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Could exercise bring some muscle to the fight against Alzheimer's?

December 17, 2014

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U.S. Marine Corps Cpl. Daniel Pritchett performs dumbbell incline presses in the fitness center on Camp Leatherneck in Helmand province, Afghanistan, in 2013. A new VA study aims to pinpoint the specific chemicals generated during exercise that boost brain health. (Photo by Cpl. Alejandro Pena/USMC)

U.S. Marine Corps Cpl. Daniel Pritchett performs dumbbell incline presses in the fitness center on Camp Leatherneck in Helmand province, Afghanistan, in 2013. A new VA study aims to pinpoint the specific chemicals generated during exercise that boost brain health. (Photo by Cpl. Alejandro Pena/USMC)

Exercise has long been sold as a cure-all for what ails us. Walk briskly and you might stave off Parkinson's disease. Exercise regularly and your chances of heart disease go down. Run a few miles on the treadmill and not only will your depression ease, you just might live longer. There are literally thousands of studies that show the health benefits of regular exercise.

Now VA and Stanford researchers are taking it a step further–studying what exactly it is about exercise that is so beneficial–in the hopes that this mystery factor might prove to be a fountain of youth, perhaps even preventing common aging-related diseases, like Alzheimer's and other dementias.

Dr. Tony Wyss-Coray and Dr. Thomas Rando, both research health scientists at the VA Palo Alto Health Care System and winners of a 2013 National Institute of Health Director's Transformative Research Award, imagine a world where the elderly, the infirm, and those with spinal cord or other debilitating injuries could take a medicine derived from the actual chemicals that exercise produces.

But how does working up a sweat in the gym, on the basketball court, or on the road exert such a positive influence on our brain? Finding out, according to Wyss-Coray, is the first step.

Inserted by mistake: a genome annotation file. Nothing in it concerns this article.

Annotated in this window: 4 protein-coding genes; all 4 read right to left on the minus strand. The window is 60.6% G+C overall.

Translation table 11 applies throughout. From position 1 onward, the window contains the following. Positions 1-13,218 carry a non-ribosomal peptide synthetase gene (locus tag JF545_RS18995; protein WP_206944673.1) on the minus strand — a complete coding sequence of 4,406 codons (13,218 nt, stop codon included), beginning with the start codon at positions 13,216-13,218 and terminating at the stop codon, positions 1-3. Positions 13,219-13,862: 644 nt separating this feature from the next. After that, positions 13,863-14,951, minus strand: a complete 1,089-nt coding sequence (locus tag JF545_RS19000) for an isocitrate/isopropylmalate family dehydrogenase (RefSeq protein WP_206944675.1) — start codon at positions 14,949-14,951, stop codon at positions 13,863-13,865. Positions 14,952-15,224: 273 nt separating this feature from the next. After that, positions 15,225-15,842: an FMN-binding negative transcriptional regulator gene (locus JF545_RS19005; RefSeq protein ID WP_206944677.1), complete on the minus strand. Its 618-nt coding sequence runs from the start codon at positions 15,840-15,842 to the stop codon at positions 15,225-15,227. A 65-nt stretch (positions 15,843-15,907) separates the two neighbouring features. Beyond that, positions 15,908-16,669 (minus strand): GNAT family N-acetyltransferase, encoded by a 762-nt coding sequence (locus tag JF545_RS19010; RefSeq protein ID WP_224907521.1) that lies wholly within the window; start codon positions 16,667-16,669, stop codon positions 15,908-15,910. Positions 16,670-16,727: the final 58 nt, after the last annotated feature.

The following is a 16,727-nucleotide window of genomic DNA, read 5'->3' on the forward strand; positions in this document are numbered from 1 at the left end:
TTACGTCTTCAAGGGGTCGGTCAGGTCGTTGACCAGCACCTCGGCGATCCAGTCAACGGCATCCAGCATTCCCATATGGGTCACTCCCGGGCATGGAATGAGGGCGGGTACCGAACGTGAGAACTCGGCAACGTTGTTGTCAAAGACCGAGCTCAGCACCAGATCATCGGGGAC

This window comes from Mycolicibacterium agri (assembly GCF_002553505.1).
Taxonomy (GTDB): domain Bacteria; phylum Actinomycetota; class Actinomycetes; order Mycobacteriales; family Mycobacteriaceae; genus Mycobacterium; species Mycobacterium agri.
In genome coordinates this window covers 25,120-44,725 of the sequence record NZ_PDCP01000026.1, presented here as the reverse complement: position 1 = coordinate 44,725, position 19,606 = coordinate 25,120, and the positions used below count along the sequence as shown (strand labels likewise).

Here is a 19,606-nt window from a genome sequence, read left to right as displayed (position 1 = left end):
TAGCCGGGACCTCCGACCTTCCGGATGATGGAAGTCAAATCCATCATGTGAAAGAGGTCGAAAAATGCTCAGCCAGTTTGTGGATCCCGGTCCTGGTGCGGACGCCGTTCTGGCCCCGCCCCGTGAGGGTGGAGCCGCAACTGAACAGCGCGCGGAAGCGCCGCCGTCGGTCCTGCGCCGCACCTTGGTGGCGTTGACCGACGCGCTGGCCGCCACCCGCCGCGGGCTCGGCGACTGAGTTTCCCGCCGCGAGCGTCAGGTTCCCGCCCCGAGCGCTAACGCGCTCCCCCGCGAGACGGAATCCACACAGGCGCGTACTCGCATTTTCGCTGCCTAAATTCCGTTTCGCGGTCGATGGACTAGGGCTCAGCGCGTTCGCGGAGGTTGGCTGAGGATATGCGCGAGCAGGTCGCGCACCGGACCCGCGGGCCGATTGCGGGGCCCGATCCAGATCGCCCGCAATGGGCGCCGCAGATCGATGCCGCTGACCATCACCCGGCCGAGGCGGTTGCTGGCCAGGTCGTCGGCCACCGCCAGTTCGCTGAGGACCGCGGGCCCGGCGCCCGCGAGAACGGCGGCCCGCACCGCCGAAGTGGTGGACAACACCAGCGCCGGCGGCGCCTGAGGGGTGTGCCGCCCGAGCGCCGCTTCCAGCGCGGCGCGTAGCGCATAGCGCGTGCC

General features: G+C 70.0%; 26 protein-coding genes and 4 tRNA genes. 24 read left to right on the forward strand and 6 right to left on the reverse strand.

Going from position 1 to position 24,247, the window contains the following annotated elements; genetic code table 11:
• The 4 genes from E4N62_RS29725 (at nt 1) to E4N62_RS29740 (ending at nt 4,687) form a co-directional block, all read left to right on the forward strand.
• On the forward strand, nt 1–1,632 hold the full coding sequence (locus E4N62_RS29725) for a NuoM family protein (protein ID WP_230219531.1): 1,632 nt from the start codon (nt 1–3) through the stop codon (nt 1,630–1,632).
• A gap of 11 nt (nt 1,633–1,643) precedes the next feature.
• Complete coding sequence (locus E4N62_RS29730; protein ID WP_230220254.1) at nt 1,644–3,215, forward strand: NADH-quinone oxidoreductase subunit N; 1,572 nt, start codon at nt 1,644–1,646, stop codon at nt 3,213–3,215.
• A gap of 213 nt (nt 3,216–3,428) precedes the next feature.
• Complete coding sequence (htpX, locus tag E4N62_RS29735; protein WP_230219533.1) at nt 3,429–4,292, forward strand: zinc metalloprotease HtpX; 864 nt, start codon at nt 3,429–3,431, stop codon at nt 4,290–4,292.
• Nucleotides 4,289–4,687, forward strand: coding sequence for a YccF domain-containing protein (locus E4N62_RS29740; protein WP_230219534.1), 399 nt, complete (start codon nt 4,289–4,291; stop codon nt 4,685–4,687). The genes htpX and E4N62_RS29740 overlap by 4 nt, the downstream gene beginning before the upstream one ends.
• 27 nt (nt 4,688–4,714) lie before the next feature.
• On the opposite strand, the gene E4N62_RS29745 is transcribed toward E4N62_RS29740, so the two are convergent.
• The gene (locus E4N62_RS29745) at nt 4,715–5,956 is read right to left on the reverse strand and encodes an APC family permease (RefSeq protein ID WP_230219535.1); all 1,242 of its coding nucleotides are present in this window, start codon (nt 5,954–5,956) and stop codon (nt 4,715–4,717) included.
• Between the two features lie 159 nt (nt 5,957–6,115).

Muscles secrete molecules that benefit brain

"We know that during exercise muscles secrete molecules that are beneficial to the body and the brain," says Wyss-Coray. Within those molecules are hormones, growth factors, and small proteins called cytokines that are integral for cell signaling. "We can see them, but they've never been really studied in a systematic fashion to tie the factor to an effect," he says.

Wyss-Coray and Rando plan to use a technique known as parabiosis to couple the circulatory systems of physically active mice with those of mice that are less active. "If we take the blood of an exercised animal and inject it into an unexercised animal, we should see positive effects," says Wyss-Coray.

The duo, also Stanford University professors, plan to then analyze the blood to identify what factors are responsible for the changes. According to Wyss-Coray, it stands to reason that if a certain molecule results in positive changes within the brain and body when it is present, then deleting it should have the opposite effect.

"It gets to the question of what normal is," says Wyss-Coray. "Thirty-thousand years ago humans were doing a lot of running around. Today many of us are almost completely sedentary. What effect does that have on our brains? And as we age and can no longer exercise, or when we're sick, or injured, such as Veterans with spinal cord damage, what are the consequences of being immobilized?"

Building on past research

The new study isn't entirely different from one published by Wyss-Coray and others in the journal Nature Medicine in June 2014 that showed blood from young mice could reverse cognitive aging in older mice. That study followed up on centuries of speculation about the effect young blood can have on the elderly. Now, says Wyss-Coray, the focus isn't just on young blood in general, but on the specific factors in the blood that have an effect on the brain.

"We're talking about possible epigenetic changes in the brain. Exercise releases these molecules and, at the DNA level, they reprogram tissue in the brain, making it more active, resistant to detrimental factors, essentially, making it younger," says Wyss-Coray. "Now ultimately, if we can isolate the factors and produce them, we'll be able to treat any number of ailments."




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